In The Life After, the Oni Press series by writer Joshua Hale Fialkov and artist Gabo, things can get a little complicated — not only in the story, which involves religion, purgatory and even a dead Earnest Hemingway, but also in the construction of each issue. After all, this is a comic whose debut featured a 50-panel two-page spread.
But what does it take to create a cover for the series? Glad you asked! We’re pleased Gabo has shared with ROBOT 6 his cover process for The Life After #9, which goes on sale in April (in more immediately news, Jan. 28 sees the release of a direct market-only $9.99 trade paperback).
Check out Gabo’s step-by-step process and commentary below:
Step 1 – Sketches: The process typically begins when [Oni Press’] Ari Yarwood and James Lucas Jones remind me that a cover is due the following week, and so I rush to the kitchen and start drinking coffee straight from the pot. Often Ari, James and Josh [Hale Fialkov] will chime in with ideas on what they’d like to see on the cover, and more often than not the ideas vibe with what’s going on in the issue. For Issue 9 we really wanted to include Essie and The Consultant duking it out, for obvious reasons you’ll come to discover once y’all get your hands on the issue! I usually do anywhere from two to four super rough sketches of ideas that we’ve all come up with. I like to add the logo of the book on top so they can get a better feel for how the art will sit under or on top of it. For the sketch on the right, I had suggested that the background should be tessellated rabbits in full gallop, M.C. Escher-style.
Step 2 – Sketch Revisions: The gang decides that the sketch on the right is perfect, but they ask that Essie is a little more combative. I had originally imagined her dominating The Consultant to the point where Essie is able to break her and turn her into a battle horse of sorts, but that was me getting ahead of myself. A battle is what we want, so a battle is what I sketched out. And they approved!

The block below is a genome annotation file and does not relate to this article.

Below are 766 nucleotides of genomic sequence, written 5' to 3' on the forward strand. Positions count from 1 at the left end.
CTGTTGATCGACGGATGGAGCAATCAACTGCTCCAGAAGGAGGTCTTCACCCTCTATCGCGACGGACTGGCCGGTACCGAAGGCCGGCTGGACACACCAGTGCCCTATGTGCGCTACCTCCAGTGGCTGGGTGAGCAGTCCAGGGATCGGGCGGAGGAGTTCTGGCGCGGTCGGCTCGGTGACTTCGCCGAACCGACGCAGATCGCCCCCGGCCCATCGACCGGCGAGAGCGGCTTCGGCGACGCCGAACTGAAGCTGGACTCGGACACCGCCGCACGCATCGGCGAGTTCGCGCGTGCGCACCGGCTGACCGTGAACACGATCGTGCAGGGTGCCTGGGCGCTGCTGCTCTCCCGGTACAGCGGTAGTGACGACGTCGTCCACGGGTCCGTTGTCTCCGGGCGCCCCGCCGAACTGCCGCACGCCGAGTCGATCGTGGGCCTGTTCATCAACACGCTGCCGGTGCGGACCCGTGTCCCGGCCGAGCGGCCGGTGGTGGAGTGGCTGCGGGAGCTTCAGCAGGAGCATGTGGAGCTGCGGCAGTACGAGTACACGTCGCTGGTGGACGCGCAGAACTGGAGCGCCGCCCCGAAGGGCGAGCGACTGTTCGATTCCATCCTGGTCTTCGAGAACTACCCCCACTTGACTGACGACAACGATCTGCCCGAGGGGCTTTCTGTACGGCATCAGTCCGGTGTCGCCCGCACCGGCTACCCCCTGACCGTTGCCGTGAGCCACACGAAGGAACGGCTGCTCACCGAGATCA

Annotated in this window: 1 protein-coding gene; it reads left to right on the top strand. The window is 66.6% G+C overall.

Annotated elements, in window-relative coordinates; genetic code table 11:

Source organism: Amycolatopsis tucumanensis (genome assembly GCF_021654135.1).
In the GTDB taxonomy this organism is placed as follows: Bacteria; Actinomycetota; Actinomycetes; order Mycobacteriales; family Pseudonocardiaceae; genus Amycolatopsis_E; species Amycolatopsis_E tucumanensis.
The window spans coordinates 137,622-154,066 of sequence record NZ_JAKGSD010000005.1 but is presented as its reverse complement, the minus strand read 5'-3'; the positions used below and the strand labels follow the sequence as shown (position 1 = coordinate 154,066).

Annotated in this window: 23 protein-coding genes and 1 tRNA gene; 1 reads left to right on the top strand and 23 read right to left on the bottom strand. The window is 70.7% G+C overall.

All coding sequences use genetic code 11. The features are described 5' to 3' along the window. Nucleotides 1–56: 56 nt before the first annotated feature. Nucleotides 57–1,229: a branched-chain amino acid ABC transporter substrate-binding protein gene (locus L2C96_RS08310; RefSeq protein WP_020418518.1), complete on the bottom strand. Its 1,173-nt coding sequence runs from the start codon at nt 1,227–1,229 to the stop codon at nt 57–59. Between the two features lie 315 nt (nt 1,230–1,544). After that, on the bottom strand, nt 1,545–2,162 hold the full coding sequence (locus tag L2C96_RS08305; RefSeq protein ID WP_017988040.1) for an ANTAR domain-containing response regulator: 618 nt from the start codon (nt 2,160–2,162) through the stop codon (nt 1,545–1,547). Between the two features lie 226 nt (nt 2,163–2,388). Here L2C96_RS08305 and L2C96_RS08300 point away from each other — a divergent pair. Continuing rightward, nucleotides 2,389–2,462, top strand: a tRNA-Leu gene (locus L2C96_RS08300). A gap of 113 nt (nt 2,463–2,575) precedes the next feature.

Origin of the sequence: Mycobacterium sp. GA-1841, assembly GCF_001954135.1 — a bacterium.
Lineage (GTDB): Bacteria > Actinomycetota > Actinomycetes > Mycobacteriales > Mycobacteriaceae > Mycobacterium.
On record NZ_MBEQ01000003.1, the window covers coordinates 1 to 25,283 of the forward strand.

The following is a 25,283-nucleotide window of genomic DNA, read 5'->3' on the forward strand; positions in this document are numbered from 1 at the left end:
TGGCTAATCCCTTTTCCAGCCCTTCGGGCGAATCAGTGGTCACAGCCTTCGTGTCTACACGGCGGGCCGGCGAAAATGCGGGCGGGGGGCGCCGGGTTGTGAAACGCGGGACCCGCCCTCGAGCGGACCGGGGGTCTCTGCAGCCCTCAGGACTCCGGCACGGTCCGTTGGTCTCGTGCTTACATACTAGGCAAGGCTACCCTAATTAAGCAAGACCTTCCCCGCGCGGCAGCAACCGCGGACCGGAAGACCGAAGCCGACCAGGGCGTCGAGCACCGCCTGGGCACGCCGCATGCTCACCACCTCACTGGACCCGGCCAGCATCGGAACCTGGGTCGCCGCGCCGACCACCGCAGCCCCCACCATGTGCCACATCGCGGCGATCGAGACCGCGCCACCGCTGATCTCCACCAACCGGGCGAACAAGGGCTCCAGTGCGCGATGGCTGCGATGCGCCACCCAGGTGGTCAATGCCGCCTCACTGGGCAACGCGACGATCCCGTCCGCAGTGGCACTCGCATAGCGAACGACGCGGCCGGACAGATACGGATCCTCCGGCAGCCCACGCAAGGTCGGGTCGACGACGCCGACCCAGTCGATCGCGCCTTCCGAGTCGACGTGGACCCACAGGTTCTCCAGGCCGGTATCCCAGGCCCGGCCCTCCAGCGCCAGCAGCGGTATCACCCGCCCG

Step 3 – Pencils A: I very often do all my pencil work digitally. It saves me time and a metric butt-ton of erasers. I try to keep the trade dress on while I’m working on the pencils so I can see how the piece can play and react with the title. I positioned Essie just right so that the credits read LE FIALKOV.
Step 3 – Pencils B: The tessellation was probably the most nerve wracking and wrecking, mind-numbing thing I’ve had to do on this project to date! I used Adobe Flash to work on it; the line tool let me bend the lines and keep everything super clean. After many hours spent trying to figure out a pattern that worked, I settled with what you see below. Not quite a complete tessellation, but enough to make yer eyes go crossed!
Step 3 – Pencils C: I export the rabbits and import them into Photoshop, where I have to duplicate the pattern once more to cover the entire cover, I won’t go into how grueling that was—let’s just say I didn’t do a perfect job of matching things up, tessellation is tough.
Step 3 – Pencils D: Realizing that keeping the rabbits flat as they were is going to make the cover look odd, I decide to add a bit of perspective to them, as though Essie and The Consultant are duking it out on some sort of rabbit pattern carpet in some magical rabbit room. Happy with the results, I print out the pencils on an 11×17 paper and proceed to ink the piece by hand!
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